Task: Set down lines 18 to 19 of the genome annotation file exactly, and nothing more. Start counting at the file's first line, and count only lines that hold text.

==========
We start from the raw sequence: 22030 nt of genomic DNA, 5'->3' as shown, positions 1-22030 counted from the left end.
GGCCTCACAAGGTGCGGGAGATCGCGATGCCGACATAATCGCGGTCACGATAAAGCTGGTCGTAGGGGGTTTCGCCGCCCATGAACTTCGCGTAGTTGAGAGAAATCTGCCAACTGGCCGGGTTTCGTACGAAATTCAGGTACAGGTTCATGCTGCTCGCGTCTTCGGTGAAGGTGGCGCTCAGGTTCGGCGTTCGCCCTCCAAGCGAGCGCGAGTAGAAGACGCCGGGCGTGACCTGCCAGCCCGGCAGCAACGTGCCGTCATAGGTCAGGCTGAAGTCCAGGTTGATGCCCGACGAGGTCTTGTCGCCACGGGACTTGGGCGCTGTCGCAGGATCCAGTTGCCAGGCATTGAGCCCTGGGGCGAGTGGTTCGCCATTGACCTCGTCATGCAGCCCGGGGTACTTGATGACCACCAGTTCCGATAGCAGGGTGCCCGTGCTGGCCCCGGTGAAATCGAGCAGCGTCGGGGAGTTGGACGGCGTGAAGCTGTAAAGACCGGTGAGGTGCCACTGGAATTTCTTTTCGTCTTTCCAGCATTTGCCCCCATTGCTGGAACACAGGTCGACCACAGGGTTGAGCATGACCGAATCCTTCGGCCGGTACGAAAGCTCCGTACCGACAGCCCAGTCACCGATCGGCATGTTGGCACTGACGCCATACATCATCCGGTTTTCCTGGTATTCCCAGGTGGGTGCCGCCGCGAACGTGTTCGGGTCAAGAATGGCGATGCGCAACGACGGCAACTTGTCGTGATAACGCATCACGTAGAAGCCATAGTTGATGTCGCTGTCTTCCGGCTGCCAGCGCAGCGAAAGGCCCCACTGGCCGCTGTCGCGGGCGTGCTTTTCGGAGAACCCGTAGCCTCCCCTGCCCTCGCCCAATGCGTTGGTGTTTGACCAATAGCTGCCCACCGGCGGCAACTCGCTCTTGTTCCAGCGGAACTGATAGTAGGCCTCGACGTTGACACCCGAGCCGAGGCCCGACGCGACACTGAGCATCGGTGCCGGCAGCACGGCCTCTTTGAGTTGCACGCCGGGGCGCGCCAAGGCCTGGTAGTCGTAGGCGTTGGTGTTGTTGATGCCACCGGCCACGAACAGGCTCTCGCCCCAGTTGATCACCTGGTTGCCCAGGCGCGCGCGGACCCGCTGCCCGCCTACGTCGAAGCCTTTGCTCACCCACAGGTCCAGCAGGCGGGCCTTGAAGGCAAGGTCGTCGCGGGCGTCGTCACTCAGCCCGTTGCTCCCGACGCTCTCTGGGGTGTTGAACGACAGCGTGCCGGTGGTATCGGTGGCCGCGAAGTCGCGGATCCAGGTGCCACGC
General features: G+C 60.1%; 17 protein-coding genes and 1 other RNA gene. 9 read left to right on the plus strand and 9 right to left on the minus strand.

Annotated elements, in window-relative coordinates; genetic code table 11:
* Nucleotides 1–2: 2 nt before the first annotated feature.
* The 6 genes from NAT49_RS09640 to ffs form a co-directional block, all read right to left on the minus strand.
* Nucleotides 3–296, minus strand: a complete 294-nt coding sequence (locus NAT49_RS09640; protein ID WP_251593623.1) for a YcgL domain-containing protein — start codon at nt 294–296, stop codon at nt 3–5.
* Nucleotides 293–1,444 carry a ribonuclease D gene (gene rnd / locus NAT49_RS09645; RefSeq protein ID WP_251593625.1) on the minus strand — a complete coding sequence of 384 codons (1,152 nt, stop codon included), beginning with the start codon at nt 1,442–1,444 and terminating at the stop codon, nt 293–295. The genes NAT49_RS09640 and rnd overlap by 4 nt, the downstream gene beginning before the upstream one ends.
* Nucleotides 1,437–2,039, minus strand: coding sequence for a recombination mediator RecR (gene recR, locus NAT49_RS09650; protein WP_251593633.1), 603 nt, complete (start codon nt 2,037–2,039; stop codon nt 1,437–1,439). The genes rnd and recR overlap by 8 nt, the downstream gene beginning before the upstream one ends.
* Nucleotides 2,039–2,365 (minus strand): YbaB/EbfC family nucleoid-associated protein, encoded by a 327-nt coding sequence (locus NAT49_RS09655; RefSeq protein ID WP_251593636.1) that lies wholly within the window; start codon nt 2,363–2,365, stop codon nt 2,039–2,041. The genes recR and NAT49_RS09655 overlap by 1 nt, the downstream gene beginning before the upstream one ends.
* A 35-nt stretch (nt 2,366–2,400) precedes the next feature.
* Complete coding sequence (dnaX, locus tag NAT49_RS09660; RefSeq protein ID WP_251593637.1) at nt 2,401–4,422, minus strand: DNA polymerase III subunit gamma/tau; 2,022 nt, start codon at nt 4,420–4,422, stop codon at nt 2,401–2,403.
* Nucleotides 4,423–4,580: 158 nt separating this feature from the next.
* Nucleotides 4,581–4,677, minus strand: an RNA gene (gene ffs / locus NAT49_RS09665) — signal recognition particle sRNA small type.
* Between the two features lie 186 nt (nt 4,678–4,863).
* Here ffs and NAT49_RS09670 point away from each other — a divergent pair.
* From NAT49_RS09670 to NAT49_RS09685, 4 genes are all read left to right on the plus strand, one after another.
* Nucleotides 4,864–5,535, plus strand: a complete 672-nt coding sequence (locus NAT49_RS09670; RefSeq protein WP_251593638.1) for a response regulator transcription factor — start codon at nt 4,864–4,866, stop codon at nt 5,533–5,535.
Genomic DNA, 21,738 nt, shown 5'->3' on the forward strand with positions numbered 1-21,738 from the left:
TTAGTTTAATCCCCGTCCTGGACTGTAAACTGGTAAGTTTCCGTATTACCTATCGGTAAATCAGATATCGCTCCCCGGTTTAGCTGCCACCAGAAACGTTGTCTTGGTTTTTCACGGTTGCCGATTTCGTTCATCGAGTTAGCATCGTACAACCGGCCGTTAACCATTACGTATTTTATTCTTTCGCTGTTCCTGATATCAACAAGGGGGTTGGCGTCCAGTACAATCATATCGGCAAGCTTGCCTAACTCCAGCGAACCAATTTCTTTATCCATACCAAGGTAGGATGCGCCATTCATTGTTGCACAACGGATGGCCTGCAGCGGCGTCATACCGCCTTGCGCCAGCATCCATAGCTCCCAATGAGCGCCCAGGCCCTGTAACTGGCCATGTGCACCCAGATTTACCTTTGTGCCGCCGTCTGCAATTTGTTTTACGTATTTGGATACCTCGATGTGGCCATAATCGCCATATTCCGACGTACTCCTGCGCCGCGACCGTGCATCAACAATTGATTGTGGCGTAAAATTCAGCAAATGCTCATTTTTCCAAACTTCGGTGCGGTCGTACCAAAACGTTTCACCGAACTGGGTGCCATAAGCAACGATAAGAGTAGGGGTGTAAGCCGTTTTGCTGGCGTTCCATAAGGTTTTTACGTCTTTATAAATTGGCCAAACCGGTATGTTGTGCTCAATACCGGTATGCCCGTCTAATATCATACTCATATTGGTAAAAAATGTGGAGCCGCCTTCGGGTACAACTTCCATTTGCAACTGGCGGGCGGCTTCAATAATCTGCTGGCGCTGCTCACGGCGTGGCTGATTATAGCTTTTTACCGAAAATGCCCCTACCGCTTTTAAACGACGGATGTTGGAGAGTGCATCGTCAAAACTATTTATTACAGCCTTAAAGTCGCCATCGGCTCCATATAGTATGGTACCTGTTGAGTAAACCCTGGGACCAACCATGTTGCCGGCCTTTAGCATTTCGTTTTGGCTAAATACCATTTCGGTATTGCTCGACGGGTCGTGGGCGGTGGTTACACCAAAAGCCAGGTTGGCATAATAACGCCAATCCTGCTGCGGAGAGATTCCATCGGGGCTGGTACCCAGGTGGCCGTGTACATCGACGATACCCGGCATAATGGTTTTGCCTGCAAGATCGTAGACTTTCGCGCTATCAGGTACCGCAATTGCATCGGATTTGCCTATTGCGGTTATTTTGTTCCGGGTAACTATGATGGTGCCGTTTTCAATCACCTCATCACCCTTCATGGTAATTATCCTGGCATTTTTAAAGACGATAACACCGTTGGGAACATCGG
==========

* Nucleotides 4,864–5,535, plus strand: a complete 672-nt coding sequence (locus NAT49_RS09670; RefSeq protein WP_251593638.1) for a response regulator transcription factor — start codon at nt 4,864–4,866, stop codon at nt 5,533–5,535.
Genomic DNA, 21,738 nt, shown 5'->3' on the forward strand with positions numbered 1-21,738 from the left: